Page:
Strategic scheduling paying off in the form of A-10 NCAA tourney bids

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Dayton went from the bubble to the Elite 8 after securing an at-large bid to the NCAA tournament this past season.

Dayton went from the bubble to the Elite 8 after securing an at-large bid to the NCAA tournament this past season.

Cox Hub’s Chris DiSano has been pumping out articles faster than I can read them this offseason, one of which was a recent interview he did with Dayton’s Archie Miller. In that article (which you can read here: Summer Session Sitdown – Dayton’s Archie Miller) Miller briefly commented on an A-10 scheduling strategy that I happen to love. He commented:

“We’re in a league that is getting multiple bids because the coaches in our league are smart enough to realize that there are different ways to do it. You don’t need to always play Duke and Carolina, there’s a reason to play Iona at home or go on the road and play Middle Tennessee State. The numbers are the numbers and, while sometimes not as sexy for your fans, at the end of the day the resume is going to be there. That’s the one thing the programs in our league have a great understanding about.”

BCS programs have certainly done their share of avoiding the A-10 in years past. While some of that has certainly changed due to the TV-friendly matchup they can now get with a VCU, Dayton, Saint Louis, etc, more often than not it’s a rarity to see one of those programs agree to a home-and-home series with an A-10 team. So A-10 schools have had to work with what they have, and that has included a strategic scheduling philosophy that¬†inserts computer friendly matchups wherever there is a sexy “big name” void, a huge part how how the Atlantic 10 has been able to get five and six teams dancing the last couple of years.

A quick look at how the A-10’s six NCAA tournament teams helped their postseason numbers in the non-conference this past season:

Dayton – The Flyers picked up neutral court wins against Gonzaga (Kenpom No.22) and California (No.64) as well as a nice road victory over Ol Miss (No.84) but added some smart home Ws over Iona (No.66) and Murray State (No.115).

GW – The Colonials had neutral court Ws over Miami (No.69), Creighton (No.24) and Maryland (No.40) but added home wins against Georgia (No.72) and an underrated Manhattan (no.60).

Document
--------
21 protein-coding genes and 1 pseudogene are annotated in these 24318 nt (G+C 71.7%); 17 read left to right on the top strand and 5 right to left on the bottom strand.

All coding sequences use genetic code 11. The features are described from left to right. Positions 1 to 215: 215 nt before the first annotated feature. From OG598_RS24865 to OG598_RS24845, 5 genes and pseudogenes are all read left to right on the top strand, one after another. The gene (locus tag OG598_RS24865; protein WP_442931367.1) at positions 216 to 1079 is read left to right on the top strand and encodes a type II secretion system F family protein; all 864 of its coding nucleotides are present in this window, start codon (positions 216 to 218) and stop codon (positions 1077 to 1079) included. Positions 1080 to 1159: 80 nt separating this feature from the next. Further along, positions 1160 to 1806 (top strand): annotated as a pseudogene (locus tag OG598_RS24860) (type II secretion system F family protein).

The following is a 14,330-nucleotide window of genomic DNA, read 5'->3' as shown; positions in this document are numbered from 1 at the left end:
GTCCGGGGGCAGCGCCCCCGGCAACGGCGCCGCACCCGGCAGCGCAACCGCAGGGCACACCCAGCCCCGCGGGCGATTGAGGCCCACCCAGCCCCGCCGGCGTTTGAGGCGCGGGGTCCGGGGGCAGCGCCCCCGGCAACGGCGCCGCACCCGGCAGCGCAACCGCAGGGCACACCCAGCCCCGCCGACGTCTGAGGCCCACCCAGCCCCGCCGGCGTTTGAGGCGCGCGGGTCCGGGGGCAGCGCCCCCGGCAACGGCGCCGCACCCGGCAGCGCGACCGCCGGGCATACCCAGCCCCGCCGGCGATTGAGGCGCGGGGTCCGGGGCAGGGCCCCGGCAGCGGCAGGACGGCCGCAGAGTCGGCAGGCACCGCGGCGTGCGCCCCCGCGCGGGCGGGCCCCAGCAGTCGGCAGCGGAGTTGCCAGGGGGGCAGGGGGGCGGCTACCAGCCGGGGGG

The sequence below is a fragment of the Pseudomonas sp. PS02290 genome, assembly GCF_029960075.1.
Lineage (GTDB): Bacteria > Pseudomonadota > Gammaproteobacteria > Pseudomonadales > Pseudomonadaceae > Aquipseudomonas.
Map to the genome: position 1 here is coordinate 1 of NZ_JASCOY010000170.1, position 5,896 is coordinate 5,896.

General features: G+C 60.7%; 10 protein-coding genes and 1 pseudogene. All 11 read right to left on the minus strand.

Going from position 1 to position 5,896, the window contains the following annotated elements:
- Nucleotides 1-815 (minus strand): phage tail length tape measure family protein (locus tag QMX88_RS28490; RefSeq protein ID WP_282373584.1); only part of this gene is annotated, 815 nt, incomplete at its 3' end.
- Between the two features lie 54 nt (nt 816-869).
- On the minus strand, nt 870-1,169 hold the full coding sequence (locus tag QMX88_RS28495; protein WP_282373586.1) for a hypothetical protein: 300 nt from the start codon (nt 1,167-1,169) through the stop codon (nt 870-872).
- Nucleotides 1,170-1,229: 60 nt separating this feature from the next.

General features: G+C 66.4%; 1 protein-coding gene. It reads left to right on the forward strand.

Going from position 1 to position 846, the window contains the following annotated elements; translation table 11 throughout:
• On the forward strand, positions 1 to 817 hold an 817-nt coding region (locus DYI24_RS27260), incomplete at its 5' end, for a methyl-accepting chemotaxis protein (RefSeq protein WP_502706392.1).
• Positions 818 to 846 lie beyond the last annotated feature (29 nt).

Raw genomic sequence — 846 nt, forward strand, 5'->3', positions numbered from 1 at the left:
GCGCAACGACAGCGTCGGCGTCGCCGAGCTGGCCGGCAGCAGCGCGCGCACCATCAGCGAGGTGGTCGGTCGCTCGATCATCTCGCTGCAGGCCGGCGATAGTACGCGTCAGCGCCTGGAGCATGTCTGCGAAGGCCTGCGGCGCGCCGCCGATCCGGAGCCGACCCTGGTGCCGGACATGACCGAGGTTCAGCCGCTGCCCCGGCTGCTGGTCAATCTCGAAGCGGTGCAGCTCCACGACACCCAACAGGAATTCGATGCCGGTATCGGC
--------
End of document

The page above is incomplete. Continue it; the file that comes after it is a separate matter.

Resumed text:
UMass – The Minutemen actually were able to build their resume on the backs on a number of BCS/BCS-level teams, defeating LSU (No.58) and Providence (No.51) at home, took out Nebraska (No.44), New Mexico (No.31) and Clemson (No.50) on neutral courts and picked up a victory in Springfield against BYU (No.53).

Saint Joseph’s – The Hawks played their way off the bubble by winning the Atlantic 10 tournament and securing the auto bid. Prior to that they had dropped opportunities against Creighton, LSU and Villanova but also picked up a solid road win at Vermont (No.70).

Saint Louis –¬†SLU actually dropped their only two kenpom top-100 matchups they played in the non-conference last season, a neutral court L to Wisconsin (No.6) and a home loss to Wichita State (No.5). They picked up a decent road win at Vanderbilt (No.112) and an ok W at home against Indiana State (No.108). Regardless, they were 25-2 through Feb 26th.

VCU – VCU dropped some neutral court opportunities against Georgetown (No.65) and FSU (No.41) but made up for it with a huge road win at Virginia (No.4) and a sneaky good victory at Belmont (No.87). They also added a home victory over Ohio Valley champ, Eastern Kentucky (No.119) but dropped a road game at Northern Iowa (No.94).

 

 

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About Author

Mat Shelton-Eide has been involved in college athletics since 2007, starting as a co-founder of VCURamNation.com where he covered the Rams all the way to Houston as the one-time CAA darling shocked the hoops world with a historic run to the Final 4. He has worked within two Atlantic 10 athletic departments, first as a graduate assistant in the VCU Sports Information Department during the '09-'10 basketball season, then after receiving his M.Ed. from VCU's Center for Sport Leadership, as a ticketing and marketing intern in the University of Richmond's athletic department during the inaugural season of Richmond's Robins Stadium, months before the Spiders 2011 Sweet 16 run.

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